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The Unbearable Lightness of Freight Brokerage: Freight Brokers Adapting to the New Bond Requirement

freight brokers surety bond

According to some industry estimates, half of the 21,000 freight brokers in the States are still not compliant with the new $75,000 surety bond requirement. More importantly, after the 60-day grace period ended on Dec. 1, close to 3,000 have had their licenses revoked.

freight brokers

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The previous bond requirement was set at $10,000. The increased freight broker bond (BMC-84), set at $75,000, is supposed to safeguard carriers and shippers from infringements such as untimely payments. It is meant to improve the safety and control over the process of cargo delivery, and it also included freight forwarders in the new rule.

The increased freight broker bond requirement that was set in motion with the MAP-21 legislation in July 2012. The Congress passed the new legislation and later signed it into law. It is fair to say that adapting to the new bonding situation has not been easy and smooth for all operators. Due to various complaints, the Federal Motor Carrier Safety Administration (FMCSA) extended the deadline for compliance with the new rule by 60 days until Dec. 1.

The 60-day grace period for Freight Brokers

The FMCSA decided to provide a two-month period for compliance because it received numerous complaints and even a lawsuit, which was unsuccessful. Freight brokers could still operate until Dec. 1 with their old bond.

Warning notices were sent out on Nov. 1, informing the parties concerned that if they didn’t pay the higher bond their operational authorities would be revoked. The estimates are that some 9,000 brokers have received such notices. It is hard to measure, however, whether they have had their license revoked, or decided to surrender it because they couldn’t pay the bond.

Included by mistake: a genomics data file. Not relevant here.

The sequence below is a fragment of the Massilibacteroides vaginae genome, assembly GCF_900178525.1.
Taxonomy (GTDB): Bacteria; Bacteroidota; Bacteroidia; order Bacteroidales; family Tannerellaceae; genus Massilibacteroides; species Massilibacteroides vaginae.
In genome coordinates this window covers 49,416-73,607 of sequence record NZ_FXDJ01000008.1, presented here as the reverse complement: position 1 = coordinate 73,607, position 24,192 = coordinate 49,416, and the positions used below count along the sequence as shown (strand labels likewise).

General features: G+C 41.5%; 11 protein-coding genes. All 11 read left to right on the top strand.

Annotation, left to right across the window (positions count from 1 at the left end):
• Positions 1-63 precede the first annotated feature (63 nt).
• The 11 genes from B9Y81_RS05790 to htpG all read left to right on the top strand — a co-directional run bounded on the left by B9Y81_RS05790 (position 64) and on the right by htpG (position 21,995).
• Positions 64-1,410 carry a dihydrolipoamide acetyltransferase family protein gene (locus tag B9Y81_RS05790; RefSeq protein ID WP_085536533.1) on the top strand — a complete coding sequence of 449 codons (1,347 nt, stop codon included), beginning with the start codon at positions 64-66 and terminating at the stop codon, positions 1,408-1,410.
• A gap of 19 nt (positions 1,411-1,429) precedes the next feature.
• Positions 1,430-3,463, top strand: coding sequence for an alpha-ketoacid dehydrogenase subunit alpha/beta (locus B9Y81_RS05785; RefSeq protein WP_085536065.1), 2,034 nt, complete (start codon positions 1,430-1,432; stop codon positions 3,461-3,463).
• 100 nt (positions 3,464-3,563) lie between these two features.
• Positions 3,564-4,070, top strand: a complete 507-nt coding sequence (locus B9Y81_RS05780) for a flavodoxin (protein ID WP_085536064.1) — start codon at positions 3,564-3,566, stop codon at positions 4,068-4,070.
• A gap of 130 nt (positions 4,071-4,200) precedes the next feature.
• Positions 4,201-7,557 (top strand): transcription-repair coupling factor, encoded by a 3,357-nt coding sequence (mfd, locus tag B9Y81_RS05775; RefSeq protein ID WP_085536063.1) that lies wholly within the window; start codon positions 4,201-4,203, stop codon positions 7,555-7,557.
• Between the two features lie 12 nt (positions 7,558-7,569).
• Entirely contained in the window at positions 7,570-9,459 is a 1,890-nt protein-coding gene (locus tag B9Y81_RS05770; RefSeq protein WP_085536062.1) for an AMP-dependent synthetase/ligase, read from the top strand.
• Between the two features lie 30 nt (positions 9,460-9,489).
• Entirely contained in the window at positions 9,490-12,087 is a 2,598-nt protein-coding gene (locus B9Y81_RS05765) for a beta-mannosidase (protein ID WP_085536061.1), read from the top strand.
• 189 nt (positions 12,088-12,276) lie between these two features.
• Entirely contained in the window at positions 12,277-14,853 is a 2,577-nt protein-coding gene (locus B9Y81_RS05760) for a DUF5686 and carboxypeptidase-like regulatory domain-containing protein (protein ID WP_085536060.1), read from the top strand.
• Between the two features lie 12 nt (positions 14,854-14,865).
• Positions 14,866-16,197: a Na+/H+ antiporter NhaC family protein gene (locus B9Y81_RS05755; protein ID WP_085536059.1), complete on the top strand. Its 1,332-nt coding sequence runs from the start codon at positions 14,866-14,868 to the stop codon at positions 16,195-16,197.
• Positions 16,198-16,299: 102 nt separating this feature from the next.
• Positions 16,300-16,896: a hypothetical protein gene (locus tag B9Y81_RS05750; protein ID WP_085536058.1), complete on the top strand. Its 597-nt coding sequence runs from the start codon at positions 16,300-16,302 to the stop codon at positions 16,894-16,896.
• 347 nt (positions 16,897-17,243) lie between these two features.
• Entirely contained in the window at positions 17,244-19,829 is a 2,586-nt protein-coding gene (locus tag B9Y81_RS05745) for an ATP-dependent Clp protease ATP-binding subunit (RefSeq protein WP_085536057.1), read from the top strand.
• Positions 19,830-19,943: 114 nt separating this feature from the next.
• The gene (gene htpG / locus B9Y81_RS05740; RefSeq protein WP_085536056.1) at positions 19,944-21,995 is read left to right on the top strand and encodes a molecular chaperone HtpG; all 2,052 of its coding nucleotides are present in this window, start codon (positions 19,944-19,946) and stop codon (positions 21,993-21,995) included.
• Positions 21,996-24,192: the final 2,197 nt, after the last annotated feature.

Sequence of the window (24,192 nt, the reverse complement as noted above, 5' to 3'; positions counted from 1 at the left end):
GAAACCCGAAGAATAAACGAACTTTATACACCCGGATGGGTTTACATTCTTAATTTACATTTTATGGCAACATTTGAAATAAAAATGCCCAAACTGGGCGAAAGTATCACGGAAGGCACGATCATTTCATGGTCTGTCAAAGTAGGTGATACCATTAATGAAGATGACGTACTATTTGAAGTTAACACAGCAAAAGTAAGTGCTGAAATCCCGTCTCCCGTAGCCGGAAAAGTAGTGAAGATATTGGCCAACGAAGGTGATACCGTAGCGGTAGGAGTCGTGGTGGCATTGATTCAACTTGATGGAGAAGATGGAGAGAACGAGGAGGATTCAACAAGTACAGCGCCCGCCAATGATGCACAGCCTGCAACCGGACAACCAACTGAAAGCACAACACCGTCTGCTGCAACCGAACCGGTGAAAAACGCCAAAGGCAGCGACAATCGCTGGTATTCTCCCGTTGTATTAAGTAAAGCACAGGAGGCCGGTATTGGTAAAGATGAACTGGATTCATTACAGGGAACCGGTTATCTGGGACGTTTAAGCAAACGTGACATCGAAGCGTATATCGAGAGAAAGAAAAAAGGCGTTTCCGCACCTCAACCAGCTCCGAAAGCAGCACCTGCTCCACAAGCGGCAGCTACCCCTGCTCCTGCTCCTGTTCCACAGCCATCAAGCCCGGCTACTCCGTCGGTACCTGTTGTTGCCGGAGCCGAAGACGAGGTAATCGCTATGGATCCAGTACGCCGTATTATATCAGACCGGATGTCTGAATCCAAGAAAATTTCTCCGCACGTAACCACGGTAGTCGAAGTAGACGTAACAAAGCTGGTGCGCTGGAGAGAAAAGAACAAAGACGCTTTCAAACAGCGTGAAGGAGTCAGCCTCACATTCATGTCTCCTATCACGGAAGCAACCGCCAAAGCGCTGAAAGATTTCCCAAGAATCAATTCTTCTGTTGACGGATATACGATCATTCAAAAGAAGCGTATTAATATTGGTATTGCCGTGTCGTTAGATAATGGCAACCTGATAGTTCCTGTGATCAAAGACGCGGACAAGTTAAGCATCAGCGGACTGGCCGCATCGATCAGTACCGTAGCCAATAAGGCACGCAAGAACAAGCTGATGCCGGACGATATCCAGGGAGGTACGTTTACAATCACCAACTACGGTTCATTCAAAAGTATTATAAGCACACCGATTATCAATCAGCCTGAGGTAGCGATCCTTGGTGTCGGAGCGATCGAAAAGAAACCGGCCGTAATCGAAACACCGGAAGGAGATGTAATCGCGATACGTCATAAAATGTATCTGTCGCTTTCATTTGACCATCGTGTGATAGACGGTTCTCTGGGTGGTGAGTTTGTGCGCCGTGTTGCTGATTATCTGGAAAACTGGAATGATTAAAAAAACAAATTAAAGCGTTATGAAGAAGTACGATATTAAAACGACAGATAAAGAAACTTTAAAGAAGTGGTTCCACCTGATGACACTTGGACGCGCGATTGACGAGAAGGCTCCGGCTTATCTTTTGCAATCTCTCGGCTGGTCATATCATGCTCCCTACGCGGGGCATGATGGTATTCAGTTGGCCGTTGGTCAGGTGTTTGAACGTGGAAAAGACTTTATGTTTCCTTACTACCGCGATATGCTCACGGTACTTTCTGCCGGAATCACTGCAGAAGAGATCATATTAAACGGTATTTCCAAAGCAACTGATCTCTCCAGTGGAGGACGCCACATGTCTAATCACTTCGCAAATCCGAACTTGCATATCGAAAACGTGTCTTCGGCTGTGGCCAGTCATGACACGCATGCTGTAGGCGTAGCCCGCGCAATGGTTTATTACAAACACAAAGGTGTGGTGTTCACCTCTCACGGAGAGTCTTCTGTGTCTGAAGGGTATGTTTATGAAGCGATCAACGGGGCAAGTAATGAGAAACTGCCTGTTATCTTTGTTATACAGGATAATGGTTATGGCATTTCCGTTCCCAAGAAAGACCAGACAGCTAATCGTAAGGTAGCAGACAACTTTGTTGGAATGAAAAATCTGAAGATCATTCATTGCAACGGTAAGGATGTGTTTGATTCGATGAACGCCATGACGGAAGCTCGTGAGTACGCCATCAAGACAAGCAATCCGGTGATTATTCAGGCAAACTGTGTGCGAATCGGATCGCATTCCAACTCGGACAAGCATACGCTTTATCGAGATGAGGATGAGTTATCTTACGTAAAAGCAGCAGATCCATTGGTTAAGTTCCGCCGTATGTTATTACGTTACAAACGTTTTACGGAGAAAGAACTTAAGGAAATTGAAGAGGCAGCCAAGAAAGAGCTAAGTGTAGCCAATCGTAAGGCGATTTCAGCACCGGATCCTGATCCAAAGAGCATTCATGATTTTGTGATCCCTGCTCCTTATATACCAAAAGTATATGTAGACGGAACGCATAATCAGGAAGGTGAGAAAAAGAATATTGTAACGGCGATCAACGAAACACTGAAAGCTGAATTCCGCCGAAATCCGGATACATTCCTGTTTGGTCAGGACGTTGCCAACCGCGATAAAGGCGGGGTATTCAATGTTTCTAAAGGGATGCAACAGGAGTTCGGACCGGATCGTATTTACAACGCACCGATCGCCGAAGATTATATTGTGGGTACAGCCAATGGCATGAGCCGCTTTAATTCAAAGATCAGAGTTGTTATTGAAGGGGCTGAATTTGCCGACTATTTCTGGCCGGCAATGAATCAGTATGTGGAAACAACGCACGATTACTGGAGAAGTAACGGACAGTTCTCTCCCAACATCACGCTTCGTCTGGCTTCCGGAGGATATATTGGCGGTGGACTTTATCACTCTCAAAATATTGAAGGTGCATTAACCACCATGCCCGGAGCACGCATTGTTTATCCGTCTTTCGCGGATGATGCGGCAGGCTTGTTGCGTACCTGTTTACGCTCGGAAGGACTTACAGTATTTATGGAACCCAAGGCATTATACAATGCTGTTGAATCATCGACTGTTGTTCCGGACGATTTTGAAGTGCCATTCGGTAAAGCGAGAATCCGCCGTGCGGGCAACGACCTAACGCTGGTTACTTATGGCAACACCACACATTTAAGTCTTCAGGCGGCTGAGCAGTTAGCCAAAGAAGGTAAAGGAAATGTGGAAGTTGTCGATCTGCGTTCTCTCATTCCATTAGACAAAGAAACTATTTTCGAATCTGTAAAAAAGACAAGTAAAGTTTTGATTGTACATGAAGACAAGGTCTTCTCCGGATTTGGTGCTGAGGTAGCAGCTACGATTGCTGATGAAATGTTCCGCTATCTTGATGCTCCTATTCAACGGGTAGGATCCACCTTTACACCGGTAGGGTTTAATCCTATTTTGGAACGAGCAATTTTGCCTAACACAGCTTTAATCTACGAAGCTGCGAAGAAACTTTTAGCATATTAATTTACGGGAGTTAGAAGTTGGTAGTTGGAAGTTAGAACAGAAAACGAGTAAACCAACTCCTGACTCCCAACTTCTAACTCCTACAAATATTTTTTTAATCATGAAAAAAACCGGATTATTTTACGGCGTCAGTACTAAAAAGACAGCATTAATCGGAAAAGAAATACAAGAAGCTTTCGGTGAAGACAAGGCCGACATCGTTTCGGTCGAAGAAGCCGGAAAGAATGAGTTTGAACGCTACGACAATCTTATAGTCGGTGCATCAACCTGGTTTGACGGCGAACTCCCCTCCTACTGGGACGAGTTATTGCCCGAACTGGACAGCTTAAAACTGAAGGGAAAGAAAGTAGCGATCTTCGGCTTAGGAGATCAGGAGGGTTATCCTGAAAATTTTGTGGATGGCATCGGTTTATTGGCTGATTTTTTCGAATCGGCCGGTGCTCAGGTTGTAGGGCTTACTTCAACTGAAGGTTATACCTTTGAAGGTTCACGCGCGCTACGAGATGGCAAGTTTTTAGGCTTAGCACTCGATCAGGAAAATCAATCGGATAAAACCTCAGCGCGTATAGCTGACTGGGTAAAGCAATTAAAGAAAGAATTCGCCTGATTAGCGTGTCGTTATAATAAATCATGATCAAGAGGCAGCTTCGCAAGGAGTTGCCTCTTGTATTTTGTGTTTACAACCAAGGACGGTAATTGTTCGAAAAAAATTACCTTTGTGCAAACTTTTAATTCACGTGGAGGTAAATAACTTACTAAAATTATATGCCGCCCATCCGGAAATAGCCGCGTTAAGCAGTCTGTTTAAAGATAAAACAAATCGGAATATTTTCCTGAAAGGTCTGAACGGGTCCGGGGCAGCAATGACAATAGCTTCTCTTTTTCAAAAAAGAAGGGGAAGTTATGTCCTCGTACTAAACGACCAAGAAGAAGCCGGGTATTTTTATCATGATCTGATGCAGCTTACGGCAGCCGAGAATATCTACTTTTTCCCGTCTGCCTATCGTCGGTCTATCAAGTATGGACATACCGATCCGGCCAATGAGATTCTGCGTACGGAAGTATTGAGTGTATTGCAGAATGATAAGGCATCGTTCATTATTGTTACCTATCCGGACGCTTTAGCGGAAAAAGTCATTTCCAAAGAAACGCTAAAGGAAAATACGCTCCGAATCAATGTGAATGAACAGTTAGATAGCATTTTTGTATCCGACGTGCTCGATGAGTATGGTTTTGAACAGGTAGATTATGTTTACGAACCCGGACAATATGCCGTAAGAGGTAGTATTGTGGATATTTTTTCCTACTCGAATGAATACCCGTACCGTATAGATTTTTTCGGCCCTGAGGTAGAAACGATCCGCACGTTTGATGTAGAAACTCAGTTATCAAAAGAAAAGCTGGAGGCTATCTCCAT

Starting Dec. 1, FMCSA allowed another 30 days until the beginning of 2014, for those who waited to the very last minute to give them a last chance to renew their license.

Options for compliance

To comply with the new requirements of the FMCSA, freight brokers need to either obtain a freight broker bond (BMC-84) or a trust fund (BMC-85).

The trust fund option is less favorable for small and mid-sized freight brokers. The BMC-85 means that you have to deposit $75,000 in a bank in order to guarantee your license. This can be cumbersome or even impossible for some brokers. Borrowing such an amount can also affect negatively the broker’s credit score.

Some surety bond agencies might not agree to backdate the bond, which can seriously jeopardize the functioning of the freight broker. Obtaining a bond as soon as possible also means that brokers might still find surety bond agencies such as Bryant Surety Bonds that offer good deals for the bond price. The agency can write these bonds year round, and even backdate the bond to an Oct. 1, 2013 effective date.

It is preferable that the bond is written with a back date to eliminate any questions of compliance and an unnecessary risk. Bryant Surety don’t require collateral, and most applications get approved, with good or bad credit. The only exceptions are open bankruptcy and unpaid child support. Apply today!

Ralista Golemanova
Ralitsa is a writer with diverse background ranging from media and communications through politics to social research. She has extensive experience in blogging on economic and transportation topics.
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